• Pay attention to your utilization ratio. While this sounds complicated, it’s really not; it’s just the percentage of available credit you’re actually using. Keeping this number around 30 percent gets you the best score. For example, if you have a credit line of $1,000, keeping your credit balances below $300 is considered acceptable utilization of credit. (Be sure to include all your credit cards in this equation, not just one.)
  • Apply for the right card. There’s a plethora of cards out there, offering all kinds of “rewards” and “incentives”. But keep in mind these things are there to encourage you to use the card, so choose wisely.
  • Avoid store credit cards. While it’s tempting — and a little bit of a status symbol — to pull out a credit card from your favorite clothing store, such cards often have the highest interest rates in the industry.
  • Don’t look at your available credit as a license to spend. For most purchases, use cash or a debit card. If you want to make a purchase, delaying the instant gratification and saving up for it puts the power in your hands, and you’re far more likely to appreciate it as well.

Check out Berger’s full blog post here: http://bit.ly/2w3nZ7h.

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Millennials shooting for financial independence

via Millennials shooting for financial independence, clarionledger.com

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Perhaps more than any generation in history, millennials have been the subject of intense scrutiny. The millennial generation (loosely defined as people born between the 1980s and early 2000s) has been studied endlessly, stereotyped mercilessly and subjected to low expectations. While some of the common beliefs about millennials are probably true, many are likely not.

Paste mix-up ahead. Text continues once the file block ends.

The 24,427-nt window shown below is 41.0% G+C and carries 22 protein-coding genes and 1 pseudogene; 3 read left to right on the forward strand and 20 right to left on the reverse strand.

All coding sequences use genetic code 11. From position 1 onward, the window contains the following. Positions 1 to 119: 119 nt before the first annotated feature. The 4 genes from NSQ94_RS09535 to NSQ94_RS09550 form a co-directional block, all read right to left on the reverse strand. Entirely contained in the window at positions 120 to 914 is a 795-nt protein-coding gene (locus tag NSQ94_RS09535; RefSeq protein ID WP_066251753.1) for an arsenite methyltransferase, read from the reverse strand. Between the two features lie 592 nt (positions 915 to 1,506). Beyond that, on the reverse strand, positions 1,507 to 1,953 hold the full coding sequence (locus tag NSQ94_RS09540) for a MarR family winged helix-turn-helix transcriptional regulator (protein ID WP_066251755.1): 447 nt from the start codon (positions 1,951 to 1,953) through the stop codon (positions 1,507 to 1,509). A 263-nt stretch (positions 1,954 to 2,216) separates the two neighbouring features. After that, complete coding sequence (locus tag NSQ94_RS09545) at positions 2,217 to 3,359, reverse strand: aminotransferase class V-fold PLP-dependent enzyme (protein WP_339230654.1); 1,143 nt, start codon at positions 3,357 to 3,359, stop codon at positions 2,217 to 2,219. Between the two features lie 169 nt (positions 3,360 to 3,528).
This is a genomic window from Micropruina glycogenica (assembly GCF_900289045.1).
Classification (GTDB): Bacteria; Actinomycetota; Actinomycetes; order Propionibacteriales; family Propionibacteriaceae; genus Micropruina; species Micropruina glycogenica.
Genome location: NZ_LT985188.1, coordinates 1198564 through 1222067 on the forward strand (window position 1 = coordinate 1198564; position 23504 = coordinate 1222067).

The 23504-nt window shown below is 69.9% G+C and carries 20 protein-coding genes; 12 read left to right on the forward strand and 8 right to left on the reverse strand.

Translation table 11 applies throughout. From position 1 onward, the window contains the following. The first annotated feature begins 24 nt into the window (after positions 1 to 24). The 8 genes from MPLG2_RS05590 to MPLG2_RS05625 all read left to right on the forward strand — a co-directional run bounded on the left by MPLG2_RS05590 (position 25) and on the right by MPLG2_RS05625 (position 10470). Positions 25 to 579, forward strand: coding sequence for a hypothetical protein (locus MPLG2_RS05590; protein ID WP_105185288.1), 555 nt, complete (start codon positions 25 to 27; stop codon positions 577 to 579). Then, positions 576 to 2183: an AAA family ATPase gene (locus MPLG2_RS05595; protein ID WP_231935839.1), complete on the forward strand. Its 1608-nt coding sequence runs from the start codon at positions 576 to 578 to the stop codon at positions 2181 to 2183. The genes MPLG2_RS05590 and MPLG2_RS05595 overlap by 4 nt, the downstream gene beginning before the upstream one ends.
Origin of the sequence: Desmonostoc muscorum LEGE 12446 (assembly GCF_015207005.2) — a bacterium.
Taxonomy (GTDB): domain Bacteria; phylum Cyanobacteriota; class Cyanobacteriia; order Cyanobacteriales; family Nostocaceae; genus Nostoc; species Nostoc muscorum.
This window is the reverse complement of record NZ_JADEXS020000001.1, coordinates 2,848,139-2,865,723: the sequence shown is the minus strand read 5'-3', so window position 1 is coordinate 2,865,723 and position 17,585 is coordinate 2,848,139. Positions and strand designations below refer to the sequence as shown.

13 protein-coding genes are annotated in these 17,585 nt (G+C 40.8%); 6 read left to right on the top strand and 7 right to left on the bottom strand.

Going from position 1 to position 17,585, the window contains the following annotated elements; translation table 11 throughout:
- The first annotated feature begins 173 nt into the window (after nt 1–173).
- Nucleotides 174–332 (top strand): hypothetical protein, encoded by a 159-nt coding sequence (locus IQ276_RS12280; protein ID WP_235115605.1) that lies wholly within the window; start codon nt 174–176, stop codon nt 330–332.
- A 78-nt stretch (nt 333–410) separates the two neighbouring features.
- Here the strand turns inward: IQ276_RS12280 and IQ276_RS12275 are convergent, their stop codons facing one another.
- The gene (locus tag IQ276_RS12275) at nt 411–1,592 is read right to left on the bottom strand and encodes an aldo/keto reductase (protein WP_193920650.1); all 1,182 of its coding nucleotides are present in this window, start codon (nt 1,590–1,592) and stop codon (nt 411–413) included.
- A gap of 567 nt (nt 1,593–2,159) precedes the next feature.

In an article in Forbes magazine in September, writer Caroline Beaton identified six prevailing myths about millennials that should be retired. Among them, Beaton suggested, are that they can’t live without their parents; that they’re chronically unemployed; that they’re lazy; that they’re sex-crazed marriage-phobes; that they’re born entrepreneurs; and that they shun the traditional workplace and just want to work from home.

Statistics, however, don’t seem to bear out all those preconceptions. In fact, most millennials are a lot more like previous generations than we previously thought. For example, research has indicated that, while millennials are living at home much longer, a lot of those are in college and many are living in college dorms (which are counted as “home” by the U.S. Census Bureau). Another example: While you wouldn’t have to look far to support a belief that millennials are lazy, look closer and you’ll find millennials putting their noses to the proverbial grindstone as they start their careers, some working longer hours than even their parents.

 

And in one area, many millennials are holding themselves to standards of financial independence that exceed their parents’ expectations. Bankrate.com commissioned a study of millennial attitudes about when they should be expected to become financially independent. When asked the age someone should be able to pay their cellphone bill, buy a car and cover their housing costs, millennials were more likely to give a much lower age than their parents.